Gas exchange analysis in fossil leaves and climate change

Next month, experts in climate reconstruction will meet to create a consensus record of atmospheric CO2 over the past 66 million years.  Stomata will play an important role in the coming meeting when paleoclimatologists reconcile their calculation using leaf gas exchange in fossil leaves with other sources1.

It was Woodward in 1987 who first observed that a significant inverse relationship existed between plant stomatal density (number of stomata per mm2) and atmospheric CO2 concentration. Using herbarium specimens, he demonstrated that the stomatal densities and ratio in 8 temperate woody specimens collected 200 years ago were significantly higher than those of the same plant species today2.

In 2014, Franks et al.3 applied the same idea of counting stomata to fossil leaves and integrated their counts with the available models for leaf gas exchange. Another important parameter used in common leaf gas exchange analysis is the internal CO2 content. In fossil leaves, this concentration can be obtained using the isotopic signal of δ13C to discriminate between leaf and atmospheric carbon. A worrisome finding from this method is that the Earth’s climate could be more sensitive to CO2 concentrations than previously thought.



Conceptual idea for the analysis of leaf gas exchange in fossil leaves (taken from Franks et al. 2014)


Understanding the sensitivity of climate to carbon dioxide concentrations is a key point in the discussions of climate change. Scientists are trying to come up with better methods, with less uncertainty, which can help arrive at more accurate conclusions about our past climate. Hopefully, the stomata in fossil leaves can help in this effort. Another promised result from the meeting is an open source paleo-pCO2 database.

Thanks to the people in the plant bio journal club for pointing out this news.

  1. Hand, E. Fossil leaves bear witness to ancient carbon dioxide levels. Science 355, 14–15 (2017).
  2. Woodward, F. I. Stomatal numbers are sensitive to increases in CO2 from pre-industrial levels. Nature 327, 617–618 (1987).
  3. Franks, P. J. et al. New constraints on atmospheric CO2 concentration for the Phanerozoic. Geophys. Res. Lett. 41, 4685–4694 (2014).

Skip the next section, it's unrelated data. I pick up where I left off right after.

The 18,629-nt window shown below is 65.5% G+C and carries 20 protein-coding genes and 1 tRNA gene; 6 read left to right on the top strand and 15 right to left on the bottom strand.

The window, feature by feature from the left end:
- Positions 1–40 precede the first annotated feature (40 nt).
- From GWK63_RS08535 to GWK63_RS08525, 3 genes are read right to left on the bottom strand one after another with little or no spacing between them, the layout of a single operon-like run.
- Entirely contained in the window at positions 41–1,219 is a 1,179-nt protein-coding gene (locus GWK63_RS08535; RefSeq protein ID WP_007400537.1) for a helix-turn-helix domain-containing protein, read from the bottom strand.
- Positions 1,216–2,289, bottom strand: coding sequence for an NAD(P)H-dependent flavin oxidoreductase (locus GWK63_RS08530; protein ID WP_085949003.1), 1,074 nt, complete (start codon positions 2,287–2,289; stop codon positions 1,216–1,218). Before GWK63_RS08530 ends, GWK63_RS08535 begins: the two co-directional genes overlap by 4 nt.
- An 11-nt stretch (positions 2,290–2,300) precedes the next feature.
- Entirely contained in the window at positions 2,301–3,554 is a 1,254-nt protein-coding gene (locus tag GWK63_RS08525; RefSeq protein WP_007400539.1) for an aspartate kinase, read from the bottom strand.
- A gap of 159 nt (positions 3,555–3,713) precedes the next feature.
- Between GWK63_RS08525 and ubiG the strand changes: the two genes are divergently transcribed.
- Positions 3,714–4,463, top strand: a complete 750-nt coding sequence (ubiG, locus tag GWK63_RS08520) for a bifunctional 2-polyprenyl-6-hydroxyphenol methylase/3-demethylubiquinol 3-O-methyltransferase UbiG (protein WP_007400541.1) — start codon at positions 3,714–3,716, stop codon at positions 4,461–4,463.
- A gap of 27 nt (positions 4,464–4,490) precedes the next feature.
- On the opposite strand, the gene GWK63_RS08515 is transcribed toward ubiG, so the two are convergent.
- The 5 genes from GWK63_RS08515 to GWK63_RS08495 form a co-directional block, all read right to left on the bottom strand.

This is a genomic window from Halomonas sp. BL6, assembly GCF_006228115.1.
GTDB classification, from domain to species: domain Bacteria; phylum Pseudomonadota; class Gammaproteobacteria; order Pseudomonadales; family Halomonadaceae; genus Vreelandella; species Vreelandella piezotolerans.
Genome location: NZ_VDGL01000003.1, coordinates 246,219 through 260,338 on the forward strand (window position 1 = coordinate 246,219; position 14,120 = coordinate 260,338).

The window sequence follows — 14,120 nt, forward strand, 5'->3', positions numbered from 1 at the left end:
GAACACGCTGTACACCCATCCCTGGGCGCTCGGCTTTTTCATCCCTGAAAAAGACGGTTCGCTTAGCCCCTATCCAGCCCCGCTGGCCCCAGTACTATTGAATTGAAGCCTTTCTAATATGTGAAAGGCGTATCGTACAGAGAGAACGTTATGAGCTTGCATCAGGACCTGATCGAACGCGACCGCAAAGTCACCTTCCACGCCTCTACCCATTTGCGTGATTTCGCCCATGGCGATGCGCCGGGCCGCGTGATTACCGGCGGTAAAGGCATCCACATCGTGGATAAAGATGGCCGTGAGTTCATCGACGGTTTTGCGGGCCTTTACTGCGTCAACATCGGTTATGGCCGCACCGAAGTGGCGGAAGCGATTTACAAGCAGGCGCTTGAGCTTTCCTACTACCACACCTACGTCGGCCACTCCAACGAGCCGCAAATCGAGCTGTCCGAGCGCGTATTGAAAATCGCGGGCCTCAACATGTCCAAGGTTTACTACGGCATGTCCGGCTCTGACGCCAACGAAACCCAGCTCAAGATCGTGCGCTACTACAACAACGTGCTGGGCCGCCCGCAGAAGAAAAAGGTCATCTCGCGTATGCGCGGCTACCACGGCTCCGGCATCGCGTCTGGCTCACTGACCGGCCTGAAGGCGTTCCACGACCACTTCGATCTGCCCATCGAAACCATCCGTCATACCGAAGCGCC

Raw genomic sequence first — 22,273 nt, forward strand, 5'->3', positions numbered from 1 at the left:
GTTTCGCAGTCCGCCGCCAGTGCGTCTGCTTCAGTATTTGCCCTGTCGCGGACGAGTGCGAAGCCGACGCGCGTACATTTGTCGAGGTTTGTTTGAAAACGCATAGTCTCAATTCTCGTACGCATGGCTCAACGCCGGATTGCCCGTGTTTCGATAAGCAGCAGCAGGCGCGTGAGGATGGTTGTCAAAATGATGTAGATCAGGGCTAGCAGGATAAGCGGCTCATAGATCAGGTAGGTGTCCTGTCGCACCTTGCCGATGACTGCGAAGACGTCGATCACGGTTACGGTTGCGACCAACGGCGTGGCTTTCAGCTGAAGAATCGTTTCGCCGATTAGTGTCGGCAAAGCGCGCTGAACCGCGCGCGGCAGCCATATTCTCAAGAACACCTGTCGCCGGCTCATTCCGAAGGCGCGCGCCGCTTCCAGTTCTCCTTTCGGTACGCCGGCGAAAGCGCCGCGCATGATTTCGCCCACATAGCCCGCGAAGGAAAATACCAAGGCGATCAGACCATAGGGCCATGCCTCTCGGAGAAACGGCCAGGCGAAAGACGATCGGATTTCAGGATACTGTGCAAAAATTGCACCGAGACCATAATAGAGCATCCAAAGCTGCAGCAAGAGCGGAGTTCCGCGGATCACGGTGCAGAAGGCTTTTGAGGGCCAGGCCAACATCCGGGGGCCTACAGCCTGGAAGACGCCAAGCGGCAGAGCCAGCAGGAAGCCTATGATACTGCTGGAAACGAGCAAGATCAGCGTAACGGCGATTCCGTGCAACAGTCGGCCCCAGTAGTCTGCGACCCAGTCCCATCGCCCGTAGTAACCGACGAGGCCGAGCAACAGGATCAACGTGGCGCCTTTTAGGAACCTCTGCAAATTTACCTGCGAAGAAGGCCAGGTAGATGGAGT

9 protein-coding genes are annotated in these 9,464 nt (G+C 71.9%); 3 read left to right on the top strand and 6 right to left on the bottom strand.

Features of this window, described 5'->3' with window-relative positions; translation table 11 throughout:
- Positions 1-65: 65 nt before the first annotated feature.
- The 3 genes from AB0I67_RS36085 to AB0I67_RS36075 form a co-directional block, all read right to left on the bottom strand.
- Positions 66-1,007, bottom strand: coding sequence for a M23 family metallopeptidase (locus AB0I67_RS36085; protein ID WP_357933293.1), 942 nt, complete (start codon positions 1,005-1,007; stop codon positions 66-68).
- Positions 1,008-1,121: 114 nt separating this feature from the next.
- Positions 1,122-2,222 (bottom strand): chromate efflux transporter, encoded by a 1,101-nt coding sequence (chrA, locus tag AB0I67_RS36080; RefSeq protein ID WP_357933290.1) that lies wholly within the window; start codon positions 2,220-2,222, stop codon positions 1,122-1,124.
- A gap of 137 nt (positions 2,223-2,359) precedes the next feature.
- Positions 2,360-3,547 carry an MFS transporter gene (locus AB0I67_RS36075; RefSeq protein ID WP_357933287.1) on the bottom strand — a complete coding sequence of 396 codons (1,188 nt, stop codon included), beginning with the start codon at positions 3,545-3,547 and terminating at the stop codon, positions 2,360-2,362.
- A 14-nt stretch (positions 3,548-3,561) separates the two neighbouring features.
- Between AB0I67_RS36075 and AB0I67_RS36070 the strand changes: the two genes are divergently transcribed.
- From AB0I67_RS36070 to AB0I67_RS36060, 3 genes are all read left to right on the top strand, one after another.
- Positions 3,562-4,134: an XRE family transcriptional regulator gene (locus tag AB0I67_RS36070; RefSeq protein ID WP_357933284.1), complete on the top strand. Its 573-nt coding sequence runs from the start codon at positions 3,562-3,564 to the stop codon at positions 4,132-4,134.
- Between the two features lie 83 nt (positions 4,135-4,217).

Desperately lacking tropical data

A version of this post has also been published as an online comment in PLoS Biology

In his recent meta-analysis, “Climate-Related Local Extinctions Are Already Widespread among Plant and Animal Species“, Wiens looked at changes in species ranges and local extinctions driven by climate change.

Wiens claims to have broad taxonomic and geographic coverage of studies.  Unfortunately, this is not the case. In fact, from the true tropics (i.e., excluding studies from the Santa Catalina Mountains of Arizona, USA, the Appalachian Mountains of north Georgia, USA, and the high eastern Himalayas that Wiens categorizes as “tropical” for the purposes of his analyses), only 5 studies representing a total of just 341 species (35% of species, 18% of studies) are included.  All but one of these tropical studies (of 55 Andean bird species) are from oceanic islands (Borneo [insects], New Guinea [birds], Madagascar [amphibians], and Hawaii [plants]).  All tropical plants are represented by just 4 grasses in Hawaii.

The lack of data from the tropics is not Wiens’ fault but rather reflects a true underlying disparity in the state of knowledge about different systems of the world. Simply put, we know much more about the effects of climate change in North America and Europe than we do the effects of climate change in the tropics.  That said, Wiens needs to be more forthright in acknowledging this disparity.  Furthermore, given this extreme lack of data, it is clearly premature to conclude that “there were significant effects of climatic region overall, with extinction more common in tropical regions” and that “this pattern of more frequent tropical extinction arose from a much lower frequency of extinctions for temperate plants”. Four grasses from Hawaii tell us next to nothing about how the thousands of tropical plants are responding to climate change.  Or even if we lump the tropics and subtropics together as does Wiens, 4 grasses from Hawaii, 27 mountain desert plants from Arizona and 124 high-elevation Himalayan plant species (all with ranges restricted to elevations >3500 m asl) provide little information about how the thousands of other tropical and subtropical plants are responding to climate change.  The tropical data void is real and it is troublesome (Feeley et al. 2016a,b).  But before we can begin to address this lack of data it needs to be acknowledged and recognized for the problem that it is.


Wiens JJ. 2016. Climate-Related Local Extinctions Are Already Widespread among Plant and Animal Species. PLOS Biology 14(12): e2001104. doi: 10.1371/journal.pbio.2001104

Feeley KJ, Stroud JT, and Perez TM. 2016. Most “global” reviews of species’ responses to climate change aren’t truly global. Diversity and Distributions. In Press.

Feeley KJ, Silman M, and Duque A. 2016. Where are the tropical plants? A call for better inclusion of tropical plants in studies investigating and predicting the impacts of climate change. Frontiers of Biogeography. 7(4). fb_27602.